Sanctioned Chechen leader appoints 22-year-old daughter as culture minister

Aishat Kadyrova marked her appointment by announcing an exhibition in the Chechen capital of historic weaponry from the State Hermitage Museum

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Aishat Kadyrova with her mother Medni Kadyrova, chief designer of the Firdaws Fashion House, and her father Chechnya's leader Ramzan Kadyrov © Said Tzarnaev / Sputnik

Aishat Kadyrova with her mother Medni Kadyrova, chief designer of the Firdaws Fashion House, and her father Chechnya's leader Ramzan Kadyrov © Said Tzarnaev / Sputnik

Ramzan Kadyrov, the strongman leader of Chechnya accused of multiple human rights violations, has appointed his 22-year-old daughter as minister of culture of the mountainous Northern Caucasus region of Russia.

Aishat Kadyrova launched her tenure with Instagram posts praising her father and announcing a forthcoming exhibition in Grozny, the region’s capital, featuring historical weaponry from St Petersburg’s State Hermitage Museum.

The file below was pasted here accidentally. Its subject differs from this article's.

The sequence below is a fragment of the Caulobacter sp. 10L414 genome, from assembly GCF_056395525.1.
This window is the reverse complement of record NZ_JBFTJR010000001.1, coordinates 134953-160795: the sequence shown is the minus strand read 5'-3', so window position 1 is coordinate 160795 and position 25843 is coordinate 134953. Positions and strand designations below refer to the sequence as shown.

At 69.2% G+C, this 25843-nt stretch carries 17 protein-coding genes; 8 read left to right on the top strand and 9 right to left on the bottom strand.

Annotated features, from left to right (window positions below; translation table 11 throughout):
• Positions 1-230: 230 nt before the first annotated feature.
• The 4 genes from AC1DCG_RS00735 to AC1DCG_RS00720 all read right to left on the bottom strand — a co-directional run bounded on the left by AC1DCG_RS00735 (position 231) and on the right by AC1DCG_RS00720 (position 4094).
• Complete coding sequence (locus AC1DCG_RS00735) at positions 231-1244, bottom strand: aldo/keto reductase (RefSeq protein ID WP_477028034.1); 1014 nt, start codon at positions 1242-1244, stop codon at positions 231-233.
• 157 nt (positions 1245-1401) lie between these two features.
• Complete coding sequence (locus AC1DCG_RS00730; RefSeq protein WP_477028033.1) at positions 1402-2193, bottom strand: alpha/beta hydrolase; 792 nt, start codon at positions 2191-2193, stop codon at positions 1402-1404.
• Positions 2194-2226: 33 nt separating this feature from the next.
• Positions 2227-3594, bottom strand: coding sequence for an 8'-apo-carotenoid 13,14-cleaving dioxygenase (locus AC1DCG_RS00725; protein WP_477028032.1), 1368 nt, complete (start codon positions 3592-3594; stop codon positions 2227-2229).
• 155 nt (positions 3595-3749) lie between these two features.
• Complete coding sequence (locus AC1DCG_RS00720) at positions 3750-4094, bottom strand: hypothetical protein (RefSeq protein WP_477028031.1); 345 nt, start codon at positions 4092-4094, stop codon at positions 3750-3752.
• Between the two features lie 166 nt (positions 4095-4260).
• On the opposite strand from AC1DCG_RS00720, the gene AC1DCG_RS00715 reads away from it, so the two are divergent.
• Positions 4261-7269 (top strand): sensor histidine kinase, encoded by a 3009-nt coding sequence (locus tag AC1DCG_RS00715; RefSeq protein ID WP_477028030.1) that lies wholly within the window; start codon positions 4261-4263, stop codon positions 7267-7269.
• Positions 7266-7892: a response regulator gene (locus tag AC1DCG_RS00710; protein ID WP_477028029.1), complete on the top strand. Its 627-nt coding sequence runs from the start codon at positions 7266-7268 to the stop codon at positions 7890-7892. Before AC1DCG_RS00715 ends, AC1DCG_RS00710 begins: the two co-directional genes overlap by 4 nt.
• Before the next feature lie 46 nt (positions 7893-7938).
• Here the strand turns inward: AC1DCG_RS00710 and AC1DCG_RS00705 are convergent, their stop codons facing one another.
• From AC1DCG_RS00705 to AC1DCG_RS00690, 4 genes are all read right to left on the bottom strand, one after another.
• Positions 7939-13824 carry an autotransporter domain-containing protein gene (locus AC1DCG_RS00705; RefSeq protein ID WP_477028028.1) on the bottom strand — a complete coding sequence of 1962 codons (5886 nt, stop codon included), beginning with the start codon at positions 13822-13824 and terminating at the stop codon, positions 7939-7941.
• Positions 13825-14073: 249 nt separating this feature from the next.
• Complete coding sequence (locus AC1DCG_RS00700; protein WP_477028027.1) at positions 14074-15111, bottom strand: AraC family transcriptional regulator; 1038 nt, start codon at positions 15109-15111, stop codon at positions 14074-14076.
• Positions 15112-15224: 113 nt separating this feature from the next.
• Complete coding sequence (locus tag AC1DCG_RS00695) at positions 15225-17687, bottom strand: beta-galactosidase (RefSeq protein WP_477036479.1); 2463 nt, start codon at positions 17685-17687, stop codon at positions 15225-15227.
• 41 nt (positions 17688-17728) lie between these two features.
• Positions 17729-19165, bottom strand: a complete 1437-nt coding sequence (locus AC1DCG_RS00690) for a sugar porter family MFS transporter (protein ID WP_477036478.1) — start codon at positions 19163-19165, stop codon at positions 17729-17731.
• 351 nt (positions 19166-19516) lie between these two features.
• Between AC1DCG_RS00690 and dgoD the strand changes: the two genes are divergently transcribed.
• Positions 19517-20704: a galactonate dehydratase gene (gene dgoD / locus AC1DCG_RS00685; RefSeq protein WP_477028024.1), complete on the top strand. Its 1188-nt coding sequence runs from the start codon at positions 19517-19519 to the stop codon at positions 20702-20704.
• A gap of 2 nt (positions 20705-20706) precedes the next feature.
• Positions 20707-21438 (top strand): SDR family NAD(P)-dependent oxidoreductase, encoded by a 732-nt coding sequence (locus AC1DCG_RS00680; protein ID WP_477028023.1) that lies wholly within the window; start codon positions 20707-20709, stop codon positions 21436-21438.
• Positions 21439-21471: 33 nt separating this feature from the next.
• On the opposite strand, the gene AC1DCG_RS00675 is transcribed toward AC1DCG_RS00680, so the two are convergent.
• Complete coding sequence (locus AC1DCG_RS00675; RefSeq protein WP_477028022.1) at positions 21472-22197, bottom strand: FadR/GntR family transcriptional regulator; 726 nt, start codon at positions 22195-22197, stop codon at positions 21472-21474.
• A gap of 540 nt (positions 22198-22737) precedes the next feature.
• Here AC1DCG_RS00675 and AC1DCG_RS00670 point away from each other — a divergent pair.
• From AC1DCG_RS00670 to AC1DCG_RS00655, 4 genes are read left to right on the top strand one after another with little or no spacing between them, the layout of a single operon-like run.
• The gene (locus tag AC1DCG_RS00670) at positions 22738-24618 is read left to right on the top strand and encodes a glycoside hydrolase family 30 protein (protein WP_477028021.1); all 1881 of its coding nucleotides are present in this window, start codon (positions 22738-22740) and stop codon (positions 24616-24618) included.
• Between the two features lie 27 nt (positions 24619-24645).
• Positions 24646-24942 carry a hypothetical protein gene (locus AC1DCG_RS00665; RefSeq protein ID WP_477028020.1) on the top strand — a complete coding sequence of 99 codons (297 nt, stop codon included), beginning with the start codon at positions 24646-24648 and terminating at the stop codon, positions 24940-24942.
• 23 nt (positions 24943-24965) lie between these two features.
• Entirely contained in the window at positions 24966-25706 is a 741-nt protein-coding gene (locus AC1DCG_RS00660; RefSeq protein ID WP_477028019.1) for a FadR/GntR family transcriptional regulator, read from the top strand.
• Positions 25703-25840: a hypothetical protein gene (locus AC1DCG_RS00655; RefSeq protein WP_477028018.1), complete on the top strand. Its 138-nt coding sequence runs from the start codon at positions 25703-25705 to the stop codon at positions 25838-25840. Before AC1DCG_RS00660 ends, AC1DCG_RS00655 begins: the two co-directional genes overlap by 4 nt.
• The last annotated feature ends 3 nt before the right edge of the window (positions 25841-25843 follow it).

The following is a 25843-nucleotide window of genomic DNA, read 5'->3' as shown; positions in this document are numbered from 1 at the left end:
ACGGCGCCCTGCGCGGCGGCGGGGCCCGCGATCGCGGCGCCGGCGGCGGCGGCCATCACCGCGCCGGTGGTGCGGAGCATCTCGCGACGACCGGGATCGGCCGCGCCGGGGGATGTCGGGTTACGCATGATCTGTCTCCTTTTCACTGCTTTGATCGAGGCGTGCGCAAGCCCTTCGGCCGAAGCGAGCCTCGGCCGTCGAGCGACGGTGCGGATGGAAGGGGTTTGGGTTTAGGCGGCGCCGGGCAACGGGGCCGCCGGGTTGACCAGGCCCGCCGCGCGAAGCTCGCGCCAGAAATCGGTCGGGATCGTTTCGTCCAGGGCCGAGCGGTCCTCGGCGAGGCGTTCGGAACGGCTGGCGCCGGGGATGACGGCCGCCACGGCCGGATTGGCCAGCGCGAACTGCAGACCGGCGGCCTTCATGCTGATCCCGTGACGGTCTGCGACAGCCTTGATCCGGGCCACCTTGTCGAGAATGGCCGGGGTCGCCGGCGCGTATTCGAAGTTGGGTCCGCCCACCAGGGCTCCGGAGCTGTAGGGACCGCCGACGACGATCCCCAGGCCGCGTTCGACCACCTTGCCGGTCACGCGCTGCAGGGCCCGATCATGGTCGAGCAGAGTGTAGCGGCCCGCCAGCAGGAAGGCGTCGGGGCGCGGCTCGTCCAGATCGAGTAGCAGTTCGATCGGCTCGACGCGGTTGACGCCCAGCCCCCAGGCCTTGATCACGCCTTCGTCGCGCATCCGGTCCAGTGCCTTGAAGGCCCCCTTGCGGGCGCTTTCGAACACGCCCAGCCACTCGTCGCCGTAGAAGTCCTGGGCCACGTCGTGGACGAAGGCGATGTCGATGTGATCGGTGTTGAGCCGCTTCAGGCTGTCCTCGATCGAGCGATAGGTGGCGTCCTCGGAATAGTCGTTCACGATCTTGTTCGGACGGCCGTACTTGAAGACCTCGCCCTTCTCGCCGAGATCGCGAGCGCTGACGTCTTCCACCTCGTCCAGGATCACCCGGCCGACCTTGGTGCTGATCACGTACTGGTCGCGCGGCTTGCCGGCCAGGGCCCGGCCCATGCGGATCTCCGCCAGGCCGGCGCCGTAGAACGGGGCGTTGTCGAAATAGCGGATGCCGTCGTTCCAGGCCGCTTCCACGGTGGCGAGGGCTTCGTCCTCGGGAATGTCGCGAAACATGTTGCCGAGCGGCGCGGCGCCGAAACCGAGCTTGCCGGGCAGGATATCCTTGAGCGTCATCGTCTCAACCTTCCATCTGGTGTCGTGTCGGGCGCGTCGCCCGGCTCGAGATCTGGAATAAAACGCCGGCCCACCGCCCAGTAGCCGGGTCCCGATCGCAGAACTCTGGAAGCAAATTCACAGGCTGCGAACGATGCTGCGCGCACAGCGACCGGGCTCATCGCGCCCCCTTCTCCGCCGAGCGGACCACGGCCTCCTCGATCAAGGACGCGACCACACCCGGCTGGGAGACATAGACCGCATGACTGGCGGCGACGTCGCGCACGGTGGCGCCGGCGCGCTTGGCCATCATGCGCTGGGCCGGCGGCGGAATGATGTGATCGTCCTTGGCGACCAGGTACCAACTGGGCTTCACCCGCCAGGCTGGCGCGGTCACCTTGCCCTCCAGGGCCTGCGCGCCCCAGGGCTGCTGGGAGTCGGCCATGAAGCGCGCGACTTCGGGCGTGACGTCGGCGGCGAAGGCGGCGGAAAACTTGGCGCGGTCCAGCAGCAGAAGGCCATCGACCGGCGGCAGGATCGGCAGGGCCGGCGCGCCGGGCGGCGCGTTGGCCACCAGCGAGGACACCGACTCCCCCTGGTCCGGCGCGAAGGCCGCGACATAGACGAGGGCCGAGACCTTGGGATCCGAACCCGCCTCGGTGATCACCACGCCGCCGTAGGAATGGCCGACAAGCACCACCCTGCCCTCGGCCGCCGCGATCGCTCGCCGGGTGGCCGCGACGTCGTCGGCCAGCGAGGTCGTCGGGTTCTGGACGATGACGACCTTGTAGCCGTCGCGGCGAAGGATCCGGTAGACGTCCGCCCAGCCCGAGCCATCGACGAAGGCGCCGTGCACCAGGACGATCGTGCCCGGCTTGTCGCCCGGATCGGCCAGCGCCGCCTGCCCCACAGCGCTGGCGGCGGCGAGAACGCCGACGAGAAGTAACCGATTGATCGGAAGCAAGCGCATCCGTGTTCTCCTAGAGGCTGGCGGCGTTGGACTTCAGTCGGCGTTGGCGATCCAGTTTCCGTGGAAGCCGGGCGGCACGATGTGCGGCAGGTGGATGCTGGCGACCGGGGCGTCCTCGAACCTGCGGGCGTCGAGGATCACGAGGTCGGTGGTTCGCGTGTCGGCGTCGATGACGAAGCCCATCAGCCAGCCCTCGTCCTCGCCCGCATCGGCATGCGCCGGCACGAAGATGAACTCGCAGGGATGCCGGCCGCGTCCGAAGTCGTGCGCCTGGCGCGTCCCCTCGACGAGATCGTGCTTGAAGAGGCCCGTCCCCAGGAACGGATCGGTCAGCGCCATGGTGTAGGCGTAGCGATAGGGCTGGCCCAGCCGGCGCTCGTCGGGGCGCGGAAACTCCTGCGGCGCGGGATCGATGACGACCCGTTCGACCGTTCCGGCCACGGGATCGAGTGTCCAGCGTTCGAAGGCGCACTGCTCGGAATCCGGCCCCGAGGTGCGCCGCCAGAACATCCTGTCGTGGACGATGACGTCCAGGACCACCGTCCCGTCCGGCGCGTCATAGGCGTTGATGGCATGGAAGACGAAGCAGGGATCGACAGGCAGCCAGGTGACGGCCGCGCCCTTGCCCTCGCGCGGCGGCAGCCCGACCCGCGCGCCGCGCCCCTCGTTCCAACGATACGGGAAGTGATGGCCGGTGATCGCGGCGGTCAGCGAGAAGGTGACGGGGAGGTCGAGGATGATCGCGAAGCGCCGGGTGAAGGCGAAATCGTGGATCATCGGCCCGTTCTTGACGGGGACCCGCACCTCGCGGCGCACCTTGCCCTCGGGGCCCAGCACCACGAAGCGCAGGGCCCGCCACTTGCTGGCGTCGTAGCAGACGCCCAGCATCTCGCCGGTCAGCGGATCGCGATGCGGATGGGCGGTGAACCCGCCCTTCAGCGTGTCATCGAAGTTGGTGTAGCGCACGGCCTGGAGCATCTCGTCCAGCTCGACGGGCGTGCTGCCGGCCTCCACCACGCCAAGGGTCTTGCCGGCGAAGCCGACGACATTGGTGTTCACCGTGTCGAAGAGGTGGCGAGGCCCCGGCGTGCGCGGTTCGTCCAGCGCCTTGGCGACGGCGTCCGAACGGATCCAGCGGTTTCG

Her previous experience includes serving as deputy culture minister and running Firdaws, a luxury Islamic fashion house founded by her mother.

“For me the new post is a huge responsibility,” she wrote on Instagram alongside a portrait of her with her father. “Not only professional responsibility, but first of all personal. I will direct all of my efforts, all of my energy, to live up to this. Not to fail my parents. Not to fail the head of the republic, whose confidence in me is an honor.” She adds: “Without culture there is no nation!”

Kadyrov appointed his daughter after being re-elected as leader of Chechnya in September elections with 99.7% of the vote. He has been accused of ordering the murder of political opponents at home and abroad and anti-LGBTQ violence. Kadyrov is on EU and US sanctions lists. In 2020, Aishat, her sister and mother were included along with Kadyrov on a US State Department sanctions list for involvement in human rights violations.

“This development is not surprising at all, because like in any dictatorship, especially a dictatorship in the post-Soviet space, Ramzan Kadyrov appoints all of his relatives and all of his kin to these very high-profile positions,” including a nephew who was replaced by another nephew after video surfaced of him “torturing and tasering the citizens of Grozny,” Lana Estemirova, a UK-based writer and activist from Chechnya tells The Art Newspaper. Estemirova’s mother, Natalia, a human rights activist, and unrelenting critic of Kadyrov, was kidnapped and then killed in 2009.

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